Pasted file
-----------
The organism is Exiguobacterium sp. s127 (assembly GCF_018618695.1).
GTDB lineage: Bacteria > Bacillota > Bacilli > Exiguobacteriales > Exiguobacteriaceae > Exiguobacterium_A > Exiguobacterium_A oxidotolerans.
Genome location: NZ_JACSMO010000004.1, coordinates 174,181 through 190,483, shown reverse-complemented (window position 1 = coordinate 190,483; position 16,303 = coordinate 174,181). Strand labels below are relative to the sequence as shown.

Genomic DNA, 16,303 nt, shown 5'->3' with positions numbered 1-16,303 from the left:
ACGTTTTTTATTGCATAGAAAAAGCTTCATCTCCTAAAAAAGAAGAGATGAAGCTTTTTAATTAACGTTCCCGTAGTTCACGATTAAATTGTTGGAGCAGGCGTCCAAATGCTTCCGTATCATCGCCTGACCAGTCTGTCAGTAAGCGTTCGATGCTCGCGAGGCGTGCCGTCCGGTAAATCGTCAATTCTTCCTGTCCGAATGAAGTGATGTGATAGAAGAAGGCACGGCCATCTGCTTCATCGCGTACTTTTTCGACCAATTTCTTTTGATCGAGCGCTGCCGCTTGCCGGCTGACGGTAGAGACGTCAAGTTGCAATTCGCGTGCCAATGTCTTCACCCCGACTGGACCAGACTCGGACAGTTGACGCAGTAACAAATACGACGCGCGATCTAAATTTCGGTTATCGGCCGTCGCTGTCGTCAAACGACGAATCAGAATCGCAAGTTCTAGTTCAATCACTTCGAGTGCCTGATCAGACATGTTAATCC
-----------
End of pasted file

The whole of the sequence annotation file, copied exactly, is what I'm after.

The organism is Exiguobacterium sp. s127 (assembly GCF_018618695.1).
GTDB lineage: Bacteria > Bacillota > Bacilli > Exiguobacteriales > Exiguobacteriaceae > Exiguobacterium_A > Exiguobacterium_A oxidotolerans.
Genome location: NZ_JACSMO010000004.1, coordinates 174,181 through 190,483, shown reverse-complemented (window position 1 = coordinate 190,483; position 16,303 = coordinate 174,181). Strand labels below are relative to the sequence as shown.

Genomic DNA, 16,303 nt, shown 5'->3' with positions numbered 1-16,303 from the left:
ACGTTTTTTATTGCATAGAAAAAGCTTCATCTCCTAAAAAAGAAGAGATGAAGCTTTTTAATTAACGTTCCCGTAGTTCACGATTAAATTGTTGGAGCAGGCGTCCAAATGCTTCCGTATCATCGCCTGACCAGTCTGTCAGTAAGCGTTCGATGCTCGCGAGGCGTGCCGTCCGGTAAATCGTCAATTCTTCCTGTCCGAATGAAGTGATGTGATAGAAGAAGGCACGGCCATCTGCTTCATCGCGTACTTTTTCGACCAATTTCTTTTGATCGAGCGCTGCCGCTTGCCGGCTGACGGTAGAGACGTCAAGTTGCAATTCGCGTGCCAATGTCTTCACCCCGACTGGACCAGACTCGGACAGTTGACGCAGTAACAAATACGACGCGCGATCTAAATTTCGGTTATCGGCCGTCGCTGTCGTCAAACGACGAATCAGAATCGCAAGTTCTAGTTCAATCACTTCGAGTGCCTGATCAGACATGTTAATCC